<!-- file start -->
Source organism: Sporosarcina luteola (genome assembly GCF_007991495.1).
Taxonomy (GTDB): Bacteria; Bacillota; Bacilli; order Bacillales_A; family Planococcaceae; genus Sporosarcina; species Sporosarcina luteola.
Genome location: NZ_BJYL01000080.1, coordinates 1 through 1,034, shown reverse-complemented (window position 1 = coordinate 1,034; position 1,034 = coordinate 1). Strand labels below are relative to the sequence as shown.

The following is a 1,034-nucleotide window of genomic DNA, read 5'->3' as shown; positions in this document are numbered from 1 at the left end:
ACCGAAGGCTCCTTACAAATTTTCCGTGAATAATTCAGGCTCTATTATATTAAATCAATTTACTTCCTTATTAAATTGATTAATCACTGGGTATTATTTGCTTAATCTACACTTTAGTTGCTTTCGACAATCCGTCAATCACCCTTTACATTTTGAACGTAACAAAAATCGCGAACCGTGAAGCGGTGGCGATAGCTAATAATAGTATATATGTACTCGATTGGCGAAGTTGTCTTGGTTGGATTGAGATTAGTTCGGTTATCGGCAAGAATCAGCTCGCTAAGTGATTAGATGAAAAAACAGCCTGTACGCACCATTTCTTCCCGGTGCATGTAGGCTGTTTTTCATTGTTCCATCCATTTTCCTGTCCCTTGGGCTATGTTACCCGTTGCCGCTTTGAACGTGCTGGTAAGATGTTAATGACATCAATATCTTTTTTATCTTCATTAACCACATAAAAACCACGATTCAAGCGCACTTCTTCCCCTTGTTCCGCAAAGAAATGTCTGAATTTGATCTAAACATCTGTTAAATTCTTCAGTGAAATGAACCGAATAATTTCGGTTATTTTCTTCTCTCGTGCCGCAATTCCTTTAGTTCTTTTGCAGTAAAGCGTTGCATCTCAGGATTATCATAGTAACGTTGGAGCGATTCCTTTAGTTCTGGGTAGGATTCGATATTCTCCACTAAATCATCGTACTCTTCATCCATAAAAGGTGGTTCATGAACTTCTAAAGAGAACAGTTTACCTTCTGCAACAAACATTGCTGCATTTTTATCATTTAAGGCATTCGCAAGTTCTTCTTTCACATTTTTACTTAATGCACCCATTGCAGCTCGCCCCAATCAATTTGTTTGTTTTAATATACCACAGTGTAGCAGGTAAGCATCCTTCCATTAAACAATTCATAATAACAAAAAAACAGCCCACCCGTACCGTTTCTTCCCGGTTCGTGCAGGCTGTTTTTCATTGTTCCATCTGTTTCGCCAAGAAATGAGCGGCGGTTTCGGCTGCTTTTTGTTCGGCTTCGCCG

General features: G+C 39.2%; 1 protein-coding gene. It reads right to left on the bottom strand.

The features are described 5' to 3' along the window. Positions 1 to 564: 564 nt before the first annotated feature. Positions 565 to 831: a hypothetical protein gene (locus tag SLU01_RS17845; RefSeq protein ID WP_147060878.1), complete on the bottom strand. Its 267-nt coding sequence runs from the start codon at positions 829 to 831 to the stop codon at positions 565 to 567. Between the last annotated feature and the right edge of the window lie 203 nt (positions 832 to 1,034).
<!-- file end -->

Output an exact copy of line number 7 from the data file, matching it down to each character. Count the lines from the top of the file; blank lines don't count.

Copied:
The features are described 5' to 3' along the window. Positions 1 to 564: 564 nt before the first annotated feature. Positions 565 to 831: a hypothetical protein gene (locus tag SLU01_RS17845; RefSeq protein ID WP_147060878.1), complete on the bottom strand. Its 267-nt coding sequence runs from the start codon at positions 829 to 831 to the stop codon at positions 565 to 567. Between the last annotated feature and the right edge of the window lie 203 nt (positions 832 to 1,034).